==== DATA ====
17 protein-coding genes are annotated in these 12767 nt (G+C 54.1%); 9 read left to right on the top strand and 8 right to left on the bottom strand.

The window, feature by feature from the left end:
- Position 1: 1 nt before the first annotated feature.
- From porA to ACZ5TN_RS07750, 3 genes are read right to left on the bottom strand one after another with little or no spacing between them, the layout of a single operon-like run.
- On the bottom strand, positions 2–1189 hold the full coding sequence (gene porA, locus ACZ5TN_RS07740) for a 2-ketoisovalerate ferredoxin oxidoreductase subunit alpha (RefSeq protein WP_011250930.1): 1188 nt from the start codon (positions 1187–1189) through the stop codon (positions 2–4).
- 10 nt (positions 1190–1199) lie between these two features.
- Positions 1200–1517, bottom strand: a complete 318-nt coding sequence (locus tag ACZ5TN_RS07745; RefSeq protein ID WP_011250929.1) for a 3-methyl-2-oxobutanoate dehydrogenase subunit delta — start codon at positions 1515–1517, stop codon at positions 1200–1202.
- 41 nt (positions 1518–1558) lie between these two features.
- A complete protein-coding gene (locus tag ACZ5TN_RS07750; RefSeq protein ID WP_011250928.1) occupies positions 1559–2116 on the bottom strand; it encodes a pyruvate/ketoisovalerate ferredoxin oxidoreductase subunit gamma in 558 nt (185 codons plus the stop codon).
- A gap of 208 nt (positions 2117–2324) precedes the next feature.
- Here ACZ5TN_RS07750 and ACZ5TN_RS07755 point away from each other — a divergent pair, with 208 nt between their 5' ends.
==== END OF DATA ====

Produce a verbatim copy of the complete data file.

17 protein-coding genes are annotated in these 12767 nt (G+C 54.1%); 9 read left to right on the top strand and 8 right to left on the bottom strand.

The window, feature by feature from the left end:
- Position 1: 1 nt before the first annotated feature.
- From porA to ACZ5TN_RS07750, 3 genes are read right to left on the bottom strand one after another with little or no spacing between them, the layout of a single operon-like run.
- On the bottom strand, positions 2–1189 hold the full coding sequence (gene porA, locus ACZ5TN_RS07740) for a 2-ketoisovalerate ferredoxin oxidoreductase subunit alpha (RefSeq protein WP_011250930.1): 1188 nt from the start codon (positions 1187–1189) through the stop codon (positions 2–4).
- 10 nt (positions 1190–1199) lie between these two features.
- Positions 1200–1517, bottom strand: a complete 318-nt coding sequence (locus tag ACZ5TN_RS07745; RefSeq protein ID WP_011250929.1) for a 3-methyl-2-oxobutanoate dehydrogenase subunit delta — start codon at positions 1515–1517, stop codon at positions 1200–1202.
- 41 nt (positions 1518–1558) lie between these two features.
- A complete protein-coding gene (locus tag ACZ5TN_RS07750; RefSeq protein ID WP_011250928.1) occupies positions 1559–2116 on the bottom strand; it encodes a pyruvate/ketoisovalerate ferredoxin oxidoreductase subunit gamma in 558 nt (185 codons plus the stop codon).
- A gap of 208 nt (positions 2117–2324) precedes the next feature.
- Here ACZ5TN_RS07750 and ACZ5TN_RS07755 point away from each other — a divergent pair, with 208 nt between their 5' ends.